Bomb posted to Glasgow university ‘linked’ to London devices – police

Glasgow bomb is fourth after three sent to Waterloo, Heathrow, London City Airport

  Police, Fire and Rescue and Bomb disposal teams investigate a suspicious package reported to be in the Glasgow University mailroom, in Glasgow on Wednesday. Photograph. Robert Perry/EPA

Police, Fire and Rescue and Bomb disposal teams investigate a suspicious package reported to be in the Glasgow University mailroom, in Glasgow on Wednesday. Photograph. Robert Perry/EPA

 

Scottish police have carried out a controlled explosion on a parcel sent to the University of Glasgow on Wednesday, and said they were linking it to three devices sent to major transport hubs in London the day before.

“Due to similarities in the package, its markings and the type of device that was recovered in Glasgow, we are treating it as being linked to the three packages we’re investigating in London,” said Commander Clarke Jarrett from London’s Counter Terrorism Command.

“We are working very closely with our colleagues from Police Scotland and both investigations are being run in tandem.”

Assistant Chief Constable Steve Johnson said the package setn to the University of Glasgow was not opened, no one was hurt, and there was no risk to the public.

White postal bags containing small parcel bombs were sent to London’s Heathrow and City Airport, and Waterloo on Tuesday.

One device caught fire when opened but they did not injure anyone and services continued at all three hubs.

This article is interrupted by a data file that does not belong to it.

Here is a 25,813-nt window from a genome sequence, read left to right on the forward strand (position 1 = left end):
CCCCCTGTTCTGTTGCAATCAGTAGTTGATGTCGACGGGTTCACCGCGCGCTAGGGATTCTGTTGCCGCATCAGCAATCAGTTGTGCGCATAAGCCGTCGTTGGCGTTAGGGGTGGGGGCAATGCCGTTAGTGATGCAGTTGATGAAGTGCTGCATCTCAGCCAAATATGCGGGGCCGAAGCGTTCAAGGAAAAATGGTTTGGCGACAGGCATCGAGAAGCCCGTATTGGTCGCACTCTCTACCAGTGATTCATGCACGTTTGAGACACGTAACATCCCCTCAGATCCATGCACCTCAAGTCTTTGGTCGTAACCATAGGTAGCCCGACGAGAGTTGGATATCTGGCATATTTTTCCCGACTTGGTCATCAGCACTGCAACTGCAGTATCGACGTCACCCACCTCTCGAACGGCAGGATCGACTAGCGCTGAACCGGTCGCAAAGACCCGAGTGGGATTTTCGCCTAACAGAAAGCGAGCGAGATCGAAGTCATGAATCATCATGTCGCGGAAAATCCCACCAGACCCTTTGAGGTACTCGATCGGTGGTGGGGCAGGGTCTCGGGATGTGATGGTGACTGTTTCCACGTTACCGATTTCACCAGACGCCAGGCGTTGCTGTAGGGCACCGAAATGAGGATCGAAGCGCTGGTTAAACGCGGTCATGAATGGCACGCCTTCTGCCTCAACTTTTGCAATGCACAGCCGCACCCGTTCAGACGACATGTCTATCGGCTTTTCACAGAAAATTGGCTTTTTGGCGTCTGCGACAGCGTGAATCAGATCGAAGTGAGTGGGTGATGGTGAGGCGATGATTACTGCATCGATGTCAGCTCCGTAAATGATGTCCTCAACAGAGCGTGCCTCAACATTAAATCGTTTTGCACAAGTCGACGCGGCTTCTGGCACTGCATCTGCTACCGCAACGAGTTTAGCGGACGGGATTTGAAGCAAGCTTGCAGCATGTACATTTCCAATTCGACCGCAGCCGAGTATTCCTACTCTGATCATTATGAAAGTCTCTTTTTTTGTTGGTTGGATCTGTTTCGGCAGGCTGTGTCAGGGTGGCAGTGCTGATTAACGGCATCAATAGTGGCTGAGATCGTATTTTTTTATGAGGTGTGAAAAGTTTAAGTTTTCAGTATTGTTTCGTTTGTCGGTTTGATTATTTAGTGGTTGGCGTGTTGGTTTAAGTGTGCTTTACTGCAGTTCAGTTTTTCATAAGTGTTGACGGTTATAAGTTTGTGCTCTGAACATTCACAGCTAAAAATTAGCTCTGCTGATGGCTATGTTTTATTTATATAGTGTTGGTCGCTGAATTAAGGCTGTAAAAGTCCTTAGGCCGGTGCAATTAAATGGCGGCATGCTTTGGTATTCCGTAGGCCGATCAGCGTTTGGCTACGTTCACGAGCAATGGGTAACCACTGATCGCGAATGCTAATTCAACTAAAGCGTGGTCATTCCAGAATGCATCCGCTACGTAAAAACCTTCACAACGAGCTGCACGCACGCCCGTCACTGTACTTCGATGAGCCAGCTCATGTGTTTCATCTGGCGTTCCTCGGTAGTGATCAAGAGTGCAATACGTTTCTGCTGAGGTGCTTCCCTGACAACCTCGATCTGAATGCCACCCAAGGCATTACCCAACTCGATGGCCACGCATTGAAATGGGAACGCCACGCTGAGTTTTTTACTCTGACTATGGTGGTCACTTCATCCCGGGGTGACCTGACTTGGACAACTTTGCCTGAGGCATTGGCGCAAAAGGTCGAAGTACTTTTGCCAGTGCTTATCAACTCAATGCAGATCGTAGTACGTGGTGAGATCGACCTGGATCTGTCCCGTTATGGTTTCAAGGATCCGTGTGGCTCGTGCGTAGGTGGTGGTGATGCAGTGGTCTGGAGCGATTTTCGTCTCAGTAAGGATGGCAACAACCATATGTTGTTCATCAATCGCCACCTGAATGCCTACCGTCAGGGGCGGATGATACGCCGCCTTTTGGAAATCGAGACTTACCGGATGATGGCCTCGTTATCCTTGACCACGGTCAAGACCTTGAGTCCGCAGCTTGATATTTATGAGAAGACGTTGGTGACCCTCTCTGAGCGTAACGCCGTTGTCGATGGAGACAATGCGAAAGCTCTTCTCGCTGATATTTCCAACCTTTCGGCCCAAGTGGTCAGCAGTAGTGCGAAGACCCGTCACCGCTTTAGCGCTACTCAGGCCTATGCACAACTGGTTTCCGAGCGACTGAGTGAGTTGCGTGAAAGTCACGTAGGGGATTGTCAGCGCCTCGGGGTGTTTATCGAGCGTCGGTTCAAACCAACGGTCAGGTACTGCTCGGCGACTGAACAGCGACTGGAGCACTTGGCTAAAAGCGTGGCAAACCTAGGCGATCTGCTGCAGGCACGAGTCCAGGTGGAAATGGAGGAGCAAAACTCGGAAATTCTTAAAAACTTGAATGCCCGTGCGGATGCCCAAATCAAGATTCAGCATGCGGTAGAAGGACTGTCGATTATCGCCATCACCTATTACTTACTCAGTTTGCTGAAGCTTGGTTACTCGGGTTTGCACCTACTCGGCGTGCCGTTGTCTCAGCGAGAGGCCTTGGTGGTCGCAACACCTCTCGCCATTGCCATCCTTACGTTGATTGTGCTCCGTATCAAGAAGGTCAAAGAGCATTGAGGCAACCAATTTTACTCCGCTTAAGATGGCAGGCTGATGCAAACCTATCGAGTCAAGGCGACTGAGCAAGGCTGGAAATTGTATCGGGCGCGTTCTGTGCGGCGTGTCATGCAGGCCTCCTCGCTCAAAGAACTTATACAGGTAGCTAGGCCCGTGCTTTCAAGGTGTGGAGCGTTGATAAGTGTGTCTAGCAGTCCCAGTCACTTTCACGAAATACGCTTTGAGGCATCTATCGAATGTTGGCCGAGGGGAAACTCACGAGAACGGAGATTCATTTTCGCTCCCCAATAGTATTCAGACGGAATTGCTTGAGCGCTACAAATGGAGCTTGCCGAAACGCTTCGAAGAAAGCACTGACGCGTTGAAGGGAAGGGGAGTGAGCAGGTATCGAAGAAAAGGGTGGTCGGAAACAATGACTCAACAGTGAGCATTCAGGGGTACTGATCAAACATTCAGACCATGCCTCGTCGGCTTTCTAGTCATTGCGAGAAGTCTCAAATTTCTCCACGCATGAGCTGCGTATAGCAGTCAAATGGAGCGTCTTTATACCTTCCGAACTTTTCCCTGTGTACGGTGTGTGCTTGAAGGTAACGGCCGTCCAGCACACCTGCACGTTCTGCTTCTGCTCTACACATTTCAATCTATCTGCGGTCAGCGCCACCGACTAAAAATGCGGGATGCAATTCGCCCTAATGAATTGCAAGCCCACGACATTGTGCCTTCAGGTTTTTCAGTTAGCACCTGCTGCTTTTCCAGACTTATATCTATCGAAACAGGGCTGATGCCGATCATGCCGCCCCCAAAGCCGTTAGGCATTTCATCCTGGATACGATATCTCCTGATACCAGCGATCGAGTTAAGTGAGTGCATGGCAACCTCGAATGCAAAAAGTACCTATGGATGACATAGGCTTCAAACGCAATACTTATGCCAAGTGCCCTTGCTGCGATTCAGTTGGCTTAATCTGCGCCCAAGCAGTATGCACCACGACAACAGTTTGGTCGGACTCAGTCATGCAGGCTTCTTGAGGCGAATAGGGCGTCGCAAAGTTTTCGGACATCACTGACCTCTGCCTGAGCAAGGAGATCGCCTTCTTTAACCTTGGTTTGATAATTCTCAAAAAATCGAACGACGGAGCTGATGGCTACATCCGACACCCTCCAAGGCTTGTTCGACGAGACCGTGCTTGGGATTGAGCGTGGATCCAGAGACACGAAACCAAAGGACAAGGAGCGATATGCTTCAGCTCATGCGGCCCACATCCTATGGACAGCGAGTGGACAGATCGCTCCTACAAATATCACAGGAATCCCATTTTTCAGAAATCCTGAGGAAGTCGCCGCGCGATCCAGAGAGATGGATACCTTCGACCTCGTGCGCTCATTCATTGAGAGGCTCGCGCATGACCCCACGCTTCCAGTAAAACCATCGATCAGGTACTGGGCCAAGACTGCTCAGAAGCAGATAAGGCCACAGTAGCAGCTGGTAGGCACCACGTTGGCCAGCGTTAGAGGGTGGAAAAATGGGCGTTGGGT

Dean Haydon, Britain’s senior national co-ordinator for counter-terrorism policing, said the London devices were small and not intended to kill but would have required some specialist knowledge to build.

The envelopes sent to Heathrow airport and Waterloo train station, with Irish stamps visible and Dublin return addresses. Photograph: Alistair Bunkall/Sky News
The envelopes sent to Heathrow airport and Waterloo train station, with Irish stamps visible and Dublin return addresses. Photograph: Alistair Bunkall/Sky News

Irish stamps

The packages that arrived at the London transport hubs on Tuesday were posted with Irish stamps and had Dublin as the return address.

Security sources suggested the packages’ Irish insignia may have been a “concerted attempt” to make them appear as though they were posted from Ireland, but could not rule out that they had been.

Mr Haydon said no message appeared to be contained within the packages, no sender had been identified, and no group had claimed responsibility.

“We are talking to our Irish counterparts but at the moment there’s nothing to indicate motivation of the sender or ideology, so I cannot confirm at the moment if it’s connected to any Ireland-related terrorist groups,” he said.

Asked earlier whether there could be more packages, he replied: “They were sent through the postal system so we are not ruling that out.

In a bid to identify a suspect, Mr Haydon said, forensic teams are scouring the packages for DNA and fingerprints.

Police to the east of London said they had sent for the bomb squad after a suspicious package was sent to the University of Essex, prompting them to evacuate some buildings and put a cordon in place. They later said the package posed no risk. A suspicious parcel outside an entrance to parliament in London also caused a scare until police deemed it harmless.

London bombs

The first report of a suspicious package came from The Compass Centre, a building near Heathrow Airport’s boundary, shortly before 10am on Tuesday. Scotland Yard said the package was opened by staff, causing the device to ignite and partially-burn the packaging.

British Transport Police were later called to a suspicious package in the post room at Waterloo station at 11.40am. The package was not opened and the device was secured. Shortly after midday, police were also called to a report of a suspicious package at Aviation House at London City Airport. The package was not opened, the building was evacuated and specialist officers made the device safe. - Reuters and PA